Microservices vs Monolithic | Software.Land

Microservices vs Monolithic


The term microservice suggests a service that is very small. But, how small? Does a microservice become a monolith after a certain size? Is a service something that is in between? The answer: there is indeed a spectrum between nano-services and monoliths. Once we reach monolith in this spectrum, there is only one (if the context is software architecture). However, within the software industry, it is not uncommon to refer to a very large service in a distributed network of services as a monolith. Conversely, microservice can be a misnomer that simply refers to a service in a distributed system.


Below is a comparison of the trade-offs between monoliths and microservices. Only the positives (pros) are listed for both architectures — a positive for one architecture is a negative for the other.

Resource UsageAll components of the system share the same pool of resources since they're in the same machine.
  • This is advantageous in use cases where different components experience spikes in resource usage at unpredictable times.
  • It can be useful for cost optimization since there is no overhead to run each service in its own separate runtime, container, or virtual machine.
  • There is no CPU and memory overhead for network I/O calls between microservices (which would travel through the entire network stack).
Components of the system are separated in different machines, virtual machines, containers, or a combination of all of these.
  • Any problem that impacts the resources of a system are isolated to that one component's container or virtual machine (rather than affecting the entire system).
Scalability-Scaling a distributed system can be done surgically by scaling up just the components that require scaling, rather than scaling up the entire system.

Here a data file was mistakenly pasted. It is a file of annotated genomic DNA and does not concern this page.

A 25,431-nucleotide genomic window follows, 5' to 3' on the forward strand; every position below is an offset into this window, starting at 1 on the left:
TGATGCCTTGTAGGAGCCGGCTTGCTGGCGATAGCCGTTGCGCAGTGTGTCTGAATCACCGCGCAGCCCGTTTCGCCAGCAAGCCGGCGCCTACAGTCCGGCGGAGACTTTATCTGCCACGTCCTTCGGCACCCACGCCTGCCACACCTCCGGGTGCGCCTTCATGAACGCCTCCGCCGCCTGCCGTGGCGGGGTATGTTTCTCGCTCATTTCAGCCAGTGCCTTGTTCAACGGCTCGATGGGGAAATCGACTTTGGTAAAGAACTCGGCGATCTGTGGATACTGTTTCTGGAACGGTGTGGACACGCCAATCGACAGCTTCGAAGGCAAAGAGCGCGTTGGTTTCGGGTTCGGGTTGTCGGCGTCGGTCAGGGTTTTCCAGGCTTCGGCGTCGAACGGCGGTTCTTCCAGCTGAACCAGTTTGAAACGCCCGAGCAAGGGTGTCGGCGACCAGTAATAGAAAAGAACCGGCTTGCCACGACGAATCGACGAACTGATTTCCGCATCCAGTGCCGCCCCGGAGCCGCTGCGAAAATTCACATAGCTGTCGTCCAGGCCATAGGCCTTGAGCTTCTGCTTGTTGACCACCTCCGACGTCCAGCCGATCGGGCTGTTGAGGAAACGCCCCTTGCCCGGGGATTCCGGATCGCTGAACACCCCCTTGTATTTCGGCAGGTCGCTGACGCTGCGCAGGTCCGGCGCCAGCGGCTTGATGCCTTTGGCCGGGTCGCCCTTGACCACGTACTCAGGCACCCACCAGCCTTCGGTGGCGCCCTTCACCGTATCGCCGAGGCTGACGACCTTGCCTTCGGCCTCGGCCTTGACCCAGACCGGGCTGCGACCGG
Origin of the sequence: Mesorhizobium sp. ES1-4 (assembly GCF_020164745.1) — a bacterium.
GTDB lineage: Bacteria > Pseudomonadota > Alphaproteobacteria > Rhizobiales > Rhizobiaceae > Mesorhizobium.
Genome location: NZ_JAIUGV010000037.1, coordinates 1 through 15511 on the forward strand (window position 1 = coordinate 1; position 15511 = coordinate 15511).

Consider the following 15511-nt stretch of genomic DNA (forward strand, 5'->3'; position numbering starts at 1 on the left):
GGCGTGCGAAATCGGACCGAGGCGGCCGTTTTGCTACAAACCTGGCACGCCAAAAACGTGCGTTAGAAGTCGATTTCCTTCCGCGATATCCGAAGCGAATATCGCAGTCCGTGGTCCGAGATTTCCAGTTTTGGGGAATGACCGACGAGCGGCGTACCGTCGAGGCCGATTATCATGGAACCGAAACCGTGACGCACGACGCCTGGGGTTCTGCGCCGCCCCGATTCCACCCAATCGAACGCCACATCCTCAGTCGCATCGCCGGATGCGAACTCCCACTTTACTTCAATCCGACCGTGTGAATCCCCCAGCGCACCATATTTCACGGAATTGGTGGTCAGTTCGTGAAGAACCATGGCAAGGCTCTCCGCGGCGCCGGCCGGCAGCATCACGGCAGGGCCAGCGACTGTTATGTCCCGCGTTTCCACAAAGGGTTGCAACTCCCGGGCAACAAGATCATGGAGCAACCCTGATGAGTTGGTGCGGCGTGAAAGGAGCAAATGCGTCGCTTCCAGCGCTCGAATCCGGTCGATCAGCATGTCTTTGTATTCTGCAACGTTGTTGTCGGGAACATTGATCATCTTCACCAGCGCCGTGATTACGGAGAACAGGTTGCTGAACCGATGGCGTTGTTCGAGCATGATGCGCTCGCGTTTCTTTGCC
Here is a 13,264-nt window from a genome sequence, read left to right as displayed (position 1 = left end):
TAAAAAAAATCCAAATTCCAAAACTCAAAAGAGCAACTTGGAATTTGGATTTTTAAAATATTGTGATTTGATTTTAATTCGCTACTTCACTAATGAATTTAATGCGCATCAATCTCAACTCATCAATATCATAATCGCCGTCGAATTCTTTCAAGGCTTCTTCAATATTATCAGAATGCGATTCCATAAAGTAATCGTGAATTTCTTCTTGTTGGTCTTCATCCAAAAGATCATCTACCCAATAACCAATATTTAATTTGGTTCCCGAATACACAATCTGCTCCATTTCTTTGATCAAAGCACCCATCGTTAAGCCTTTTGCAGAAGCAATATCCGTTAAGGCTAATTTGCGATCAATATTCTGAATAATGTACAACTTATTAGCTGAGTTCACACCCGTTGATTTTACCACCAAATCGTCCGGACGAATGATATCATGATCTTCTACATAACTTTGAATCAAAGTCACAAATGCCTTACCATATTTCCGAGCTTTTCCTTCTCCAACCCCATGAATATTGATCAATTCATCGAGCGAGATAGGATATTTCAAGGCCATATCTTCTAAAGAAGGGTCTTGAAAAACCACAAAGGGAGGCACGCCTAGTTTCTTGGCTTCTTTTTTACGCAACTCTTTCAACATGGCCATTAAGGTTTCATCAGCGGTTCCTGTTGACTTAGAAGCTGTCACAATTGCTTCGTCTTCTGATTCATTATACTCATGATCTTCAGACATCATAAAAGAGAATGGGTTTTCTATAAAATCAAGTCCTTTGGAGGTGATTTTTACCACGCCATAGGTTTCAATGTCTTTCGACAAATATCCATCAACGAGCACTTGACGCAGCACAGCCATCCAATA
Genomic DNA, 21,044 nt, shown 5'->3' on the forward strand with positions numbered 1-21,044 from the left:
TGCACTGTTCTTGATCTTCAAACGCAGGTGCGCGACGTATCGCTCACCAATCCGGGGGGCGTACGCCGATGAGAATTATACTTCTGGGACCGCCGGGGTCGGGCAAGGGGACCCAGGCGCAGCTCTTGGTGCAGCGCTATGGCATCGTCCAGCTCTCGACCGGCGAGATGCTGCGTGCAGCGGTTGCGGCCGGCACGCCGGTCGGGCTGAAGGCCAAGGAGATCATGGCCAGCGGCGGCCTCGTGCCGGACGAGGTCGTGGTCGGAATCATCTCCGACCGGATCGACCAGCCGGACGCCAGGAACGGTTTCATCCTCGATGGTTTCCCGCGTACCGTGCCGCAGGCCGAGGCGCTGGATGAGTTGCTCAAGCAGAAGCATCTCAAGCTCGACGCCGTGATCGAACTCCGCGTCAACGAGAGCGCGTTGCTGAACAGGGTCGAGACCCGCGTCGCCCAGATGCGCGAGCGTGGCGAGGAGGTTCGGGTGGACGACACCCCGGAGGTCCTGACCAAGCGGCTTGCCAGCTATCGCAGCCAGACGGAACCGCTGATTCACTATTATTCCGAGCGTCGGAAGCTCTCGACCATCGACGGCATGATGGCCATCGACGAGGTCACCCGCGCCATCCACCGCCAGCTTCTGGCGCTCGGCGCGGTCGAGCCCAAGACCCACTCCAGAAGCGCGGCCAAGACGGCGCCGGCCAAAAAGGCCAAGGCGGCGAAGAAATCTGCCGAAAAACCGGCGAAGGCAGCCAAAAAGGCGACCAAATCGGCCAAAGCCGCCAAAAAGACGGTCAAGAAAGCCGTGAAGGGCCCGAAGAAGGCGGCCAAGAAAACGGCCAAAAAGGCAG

Infrastructure ComplexityThe infrastructure of a monolith is much simpler than a distributed system of microservices:
  • No need for a service discovery mechanism.
  • No need for per-component load balancing or traffic balancing of each component.
  • No need to secure inter-component communication.
Development ComplexityDeploying a monolith is simpler as there's only a single application to build, test, and deploy. However, deploying changes can be riskier as a bug in any part of the application can potentially bring down the entire system. It's also harder to deploy changes frequently and independently.-
Development Flexibility-Different components can use different technology stacks, which is beneficial for different use cases.
Data ManagementEither monoliths or microservices can have a single or multiple databases. Depending on the architecture of the database schemas of multiple databases, there may be a need to keep data consistent between them via a transactional events-based system, like the Saga Pattern.


A common way to deploy a microservice is in a container. Languages that compile and don’t require a VM (like Java’s JVM) to run require the least memory to work. For example, a minimal Golang program running in a container could run with only 10MB. A microservice running a server with only a few API endpoints and minimal routing logic could work with less than 50MB. This size of service would be referred to as a nanoservice (on the spectrum referenced in the Overview).

When a service is this small, it creates a lot of redundant overhead of the following for each container:

  • The operating system’s userspace (non-Kernel set of libraries, utilities, and more) that needs to be duplicated per-container, which includes:
    • Container runtime (such as Docker).
    • System services (process management, logging, networking, and more).
    • Operating system scheduler.
    • Application runtime (rough estimate in MB: single-digit for compiled languages, double-digits for interpreted, and triple-digits for those requiring a VM like Java).
  • Overhead of free space to prevent OOM (Out Of Memory crashes).

There is also redundant CPU overhead for all of the above.

No one-size-fits-all solution exists for the perfect size of a microservice. The perfect size is often discovered over several iterations of refactorings and versions of services over the lifetime of a system.


Sam Malayek

Sam Malayek works in Vancouver, using this space to fill in a few gaps. Opinions are his own.